Nota: El siguiente mapa fue dibujado por Holly Lindem para un artículo de Jeffery Goldberg. Fue publicado en The Atlantic en enero/febrero de 2008.
    Copyright: The Atlantic, 2008.

    Nota: El siguiente mapa fue preparado por el teniente coronel Ralph Peters. Fue publicado en el Armed Forces Journal en junio de 2006. Peters es coronel en retiro de la U.S. National War Academy.
    Copyright Lieutenant-Colonel Ralph Peters 2006.

    La erradicación de las comunidades cristianas en Medio Oriente

    No es ninguna coincidencia que los cristianos egipcios hayan sido atacados al mismo tiempo que tuvo lugar el Referendo de Sudán y antes de la crisis en Libia. No es por coincidencia que los cristianos iraquíes, una de las comunidades cristianas más antiguas del mundo, hayan sido forzados al exilio, abandonando sus tierras ancestrales en Iraq. En coincidencia con el éxodo de cristianos iraquíes, que ocurrió bajo la mirada atenta de las fuerzas militares de EE.UU. y Gran Bretaña, los vecindarios en Bagdad se volvieron sectarios ya que musulmanes suníes y musulmanes suníes fueron obligados por la violencia y escuadrones de la muerte a formar enclaves sectarios. Todo esto está vinculado al Plan Yinon y a la reconfiguración de la región como parte de un objetivo más amplio.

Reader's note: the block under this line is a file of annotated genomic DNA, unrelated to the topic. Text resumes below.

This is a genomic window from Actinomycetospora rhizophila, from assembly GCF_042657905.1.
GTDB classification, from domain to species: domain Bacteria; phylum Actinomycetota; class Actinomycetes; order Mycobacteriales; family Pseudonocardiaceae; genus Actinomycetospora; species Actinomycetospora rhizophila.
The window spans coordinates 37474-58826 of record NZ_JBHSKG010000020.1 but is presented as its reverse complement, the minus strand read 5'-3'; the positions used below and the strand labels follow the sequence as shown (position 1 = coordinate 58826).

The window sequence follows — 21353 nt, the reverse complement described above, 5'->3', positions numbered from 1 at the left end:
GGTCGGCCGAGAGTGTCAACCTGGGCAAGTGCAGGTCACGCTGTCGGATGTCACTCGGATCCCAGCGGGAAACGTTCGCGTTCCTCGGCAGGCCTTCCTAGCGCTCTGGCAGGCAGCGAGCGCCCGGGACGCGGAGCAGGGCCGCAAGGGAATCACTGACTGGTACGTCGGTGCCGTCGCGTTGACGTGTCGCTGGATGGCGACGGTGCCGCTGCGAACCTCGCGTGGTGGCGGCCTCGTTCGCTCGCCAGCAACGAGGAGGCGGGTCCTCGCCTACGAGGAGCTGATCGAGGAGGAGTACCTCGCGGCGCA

En Irán, los israelíes han tratado en vano de lograr que la comunidad judía iraní se vaya. La población judía de Irán es en realidad la segunda por su tamaño en Medio Oriente y se puede decir que sea la más antigua comunidad judía no perturbada del mundo. Los judíos iraníes se consideran iraníes vinculados a Irán como su patria, exactamente como los iraníes musulmanes y cristianos, y para ellos el concepto de que tengan que mudarse a Israel porque son judíos es ridículo.